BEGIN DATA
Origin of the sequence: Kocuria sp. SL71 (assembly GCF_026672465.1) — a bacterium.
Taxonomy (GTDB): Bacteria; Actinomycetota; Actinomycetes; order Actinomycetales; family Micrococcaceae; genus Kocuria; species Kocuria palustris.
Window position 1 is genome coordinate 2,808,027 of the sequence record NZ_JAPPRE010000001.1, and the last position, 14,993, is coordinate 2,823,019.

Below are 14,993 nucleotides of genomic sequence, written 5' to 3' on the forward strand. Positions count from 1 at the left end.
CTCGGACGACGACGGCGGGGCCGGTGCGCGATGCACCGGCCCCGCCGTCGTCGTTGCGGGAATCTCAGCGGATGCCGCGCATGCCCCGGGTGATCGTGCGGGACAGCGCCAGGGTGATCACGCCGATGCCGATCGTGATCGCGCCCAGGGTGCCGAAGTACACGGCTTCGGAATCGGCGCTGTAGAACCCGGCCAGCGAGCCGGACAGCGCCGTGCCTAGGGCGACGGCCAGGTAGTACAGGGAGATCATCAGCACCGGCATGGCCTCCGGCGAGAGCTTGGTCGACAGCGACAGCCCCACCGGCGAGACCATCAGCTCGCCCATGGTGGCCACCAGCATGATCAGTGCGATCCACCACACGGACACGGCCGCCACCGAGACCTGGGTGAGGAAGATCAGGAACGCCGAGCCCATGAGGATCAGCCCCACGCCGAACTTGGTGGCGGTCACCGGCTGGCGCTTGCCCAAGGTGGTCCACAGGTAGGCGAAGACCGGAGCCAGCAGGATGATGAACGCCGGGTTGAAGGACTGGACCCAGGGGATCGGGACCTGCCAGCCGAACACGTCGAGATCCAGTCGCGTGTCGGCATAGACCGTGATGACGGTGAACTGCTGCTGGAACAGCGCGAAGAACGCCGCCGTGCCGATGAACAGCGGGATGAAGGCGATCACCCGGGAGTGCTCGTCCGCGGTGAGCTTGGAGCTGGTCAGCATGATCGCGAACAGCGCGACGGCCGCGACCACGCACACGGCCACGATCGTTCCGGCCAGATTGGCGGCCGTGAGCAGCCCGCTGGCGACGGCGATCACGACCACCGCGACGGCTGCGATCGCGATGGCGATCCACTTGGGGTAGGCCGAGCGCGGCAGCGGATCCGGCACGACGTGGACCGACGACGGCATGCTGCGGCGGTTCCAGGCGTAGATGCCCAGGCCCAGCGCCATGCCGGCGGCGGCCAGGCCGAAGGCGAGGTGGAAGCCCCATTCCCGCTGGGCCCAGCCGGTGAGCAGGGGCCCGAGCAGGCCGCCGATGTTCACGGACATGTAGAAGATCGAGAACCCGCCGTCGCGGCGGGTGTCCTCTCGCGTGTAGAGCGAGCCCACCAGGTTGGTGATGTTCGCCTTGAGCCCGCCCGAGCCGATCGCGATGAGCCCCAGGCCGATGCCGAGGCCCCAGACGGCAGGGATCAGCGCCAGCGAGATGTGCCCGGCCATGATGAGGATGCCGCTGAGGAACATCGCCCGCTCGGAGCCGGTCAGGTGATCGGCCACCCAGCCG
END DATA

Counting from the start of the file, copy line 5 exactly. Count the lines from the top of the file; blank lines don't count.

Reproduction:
CTCGGACGACGACGGCGGGGCCGGTGCGCGATGCACCGGCCCCGCCGTCGTCGTTGCGGGAATCTCAGCGGATGCCGCGCATGCCCCGGGTGATCGTGCGGGACAGCGCCAGGGTGATCACGCCGATGCCGATCGTGATCGCGCCCAGGGTGCCGAAGTACACGGCTTCGGAATCGGCGCTGTAGAACCCGGCCAGCGAGCCGGACAGCGCCGTGCCTAGGGCGACGGCCAGGTAGTACAGGGAGATCATCAGCACCGGCATGGCCTCCGGCGAGAGCTTGGTCGACAGCGACAGCCCCACCGGCGAGACCATCAGCTCGCCCATGGTGGCCACCAGCATGATCAGTGCGATCCACCACACGGACACGGCCGCCACCGAGACCTGGGTGAGGAAGATCAGGAACGCCGAGCCCATGAGGATCAGCCCCACGCCGAACTTGGTGGCGGTCACCGGCTGGCGCTTGCCCAAGGTGGTCCACAGGTAGGCGAAGACCGGAGCCAGCAGGATGATGAACGCCGGGTTGAAGGACTGGACCCAGGGGATCGGGACCTGCCAGCCGAACACGTCGAGATCCAGTCGCGTGTCGGCATAGACCGTGATGACGGTGAACTGCTGCTGGAACAGCGCGAAGAACGCCGCCGTGCCGATGAACAGCGGGATGAAGGCGATCACCCGGGAGTGCTCGTCCGCGGTGAGCTTGGAGCTGGTCAGCATGATCGCGAACAGCGCGACGGCCGCGACCACGCACACGGCCACGATCGTTCCGGCCAGATTGGCGGCCGTGAGCAGCCCGCTGGCGACGGCGATCACGACCACCGCGACGGCTGCGATCGCGATGGCGATCCACTTGGGGTAGGCCGAGCGCGGCAGCGGATCCGGCACGACGTGGACCGACGACGGCATGCTGCGGCGGTTCCAGGCGTAGATGCCCAGGCCCAGCGCCATGCCGGCGGCGGCCAGGCCGAAGGCGAGGTGGAAGCCCCATTCCCGCTGGGCCCAGCCGGTGAGCAGGGGCCCGAGCAGGCCGCCGATGTTCACGGACATGTAGAAGATCGAGAACCCGCCGTCGCGGCGGGTGTCCTCTCGCGTGTAGAGCGAGCCCACCAGGTTGGTGATGTTCGCCTTGAGCCCGCCCGAGCCGATCGCGATGAGCCCCAGGCCGATGCCGAGGCCCCAGACGGCAGGGATCAGCGCCAGCGAGATGTGCCCGGCCATGATGAGGATGCCGCTGAGGAACATCGCCCGCTCGGAGCCGGTCAGGTGATCGGCCACCCAGCCG